string position; // position played
int uniform; // uniform number
int games; // number of games played
int assists; // number of assists
int points; // number of points scored
int rebounds; // number of rebouns
cout << "Please enter name of player stats file" << endl;
cin >> filename;
infile >> team[n].uniform;
infile >> team[n].assists; // What to do here??
infile >> team[n].rebounds;
infile >> team[n].points;
cout << " UNIFORM # GAMES ASSISTS POINTS REBOUNDS" << endl;
cout << team[n].uniform << team[n].game << team[n].assists << team[n]points << team[n]rebounds << endl;
How can I read in the values and assign them to the correct variables?
There is a number of ways to solve this. What I'd do is read the whole file into a string, delete the spaces from the string, and read a number/char/number/char/etc.
This system relies on the fact that all the lines start with a number which is followed by a char-number pair. When you read the char use a switch statement to check if it is 'p', 'r', or 'a' and use that to assign the number to the corresponding variable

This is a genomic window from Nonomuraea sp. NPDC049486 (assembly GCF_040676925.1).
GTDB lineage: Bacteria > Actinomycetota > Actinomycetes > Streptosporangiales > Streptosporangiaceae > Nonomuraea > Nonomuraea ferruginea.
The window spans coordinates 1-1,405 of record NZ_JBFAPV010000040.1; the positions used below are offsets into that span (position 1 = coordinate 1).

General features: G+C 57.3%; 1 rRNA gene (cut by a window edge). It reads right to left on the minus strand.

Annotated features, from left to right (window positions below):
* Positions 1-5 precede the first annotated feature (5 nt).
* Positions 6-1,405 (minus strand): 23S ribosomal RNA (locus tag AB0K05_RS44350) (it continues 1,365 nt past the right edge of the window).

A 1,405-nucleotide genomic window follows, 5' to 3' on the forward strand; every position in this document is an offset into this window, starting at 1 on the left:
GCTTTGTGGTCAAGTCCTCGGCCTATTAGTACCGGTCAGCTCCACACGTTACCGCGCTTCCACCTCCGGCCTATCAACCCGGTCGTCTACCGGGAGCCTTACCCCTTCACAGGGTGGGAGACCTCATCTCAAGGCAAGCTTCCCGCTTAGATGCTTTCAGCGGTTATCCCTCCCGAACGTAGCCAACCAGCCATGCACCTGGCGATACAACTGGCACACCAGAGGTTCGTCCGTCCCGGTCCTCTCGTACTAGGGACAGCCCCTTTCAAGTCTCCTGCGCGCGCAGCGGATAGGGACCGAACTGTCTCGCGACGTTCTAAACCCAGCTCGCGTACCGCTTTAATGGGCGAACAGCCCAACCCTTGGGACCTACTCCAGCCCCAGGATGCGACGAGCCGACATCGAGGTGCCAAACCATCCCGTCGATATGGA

Remember to increment the index for 'tem' in the loop
I agree with Maeriden, read the file, remove spaces and then work with data.
I would consider writing 2 programs, or 2 functions, one will take the raw data and make it pretty, verify all the data is available, sorted and ready to output.
If one line has invalid numbers, letters, it would alert the user but continue to the next line.
The second would read the perfect file and manage stats, reports and output.
11, A#, P#, R#
The reason to do it this way is if your given multiple files for say 40 teams.
The first program sorts the data once, the second takes the polished data and spits out your report.
In the real world, you don't want to polish data more than once, but you might want to run multiple reports based on that data. no reason to clean it every time.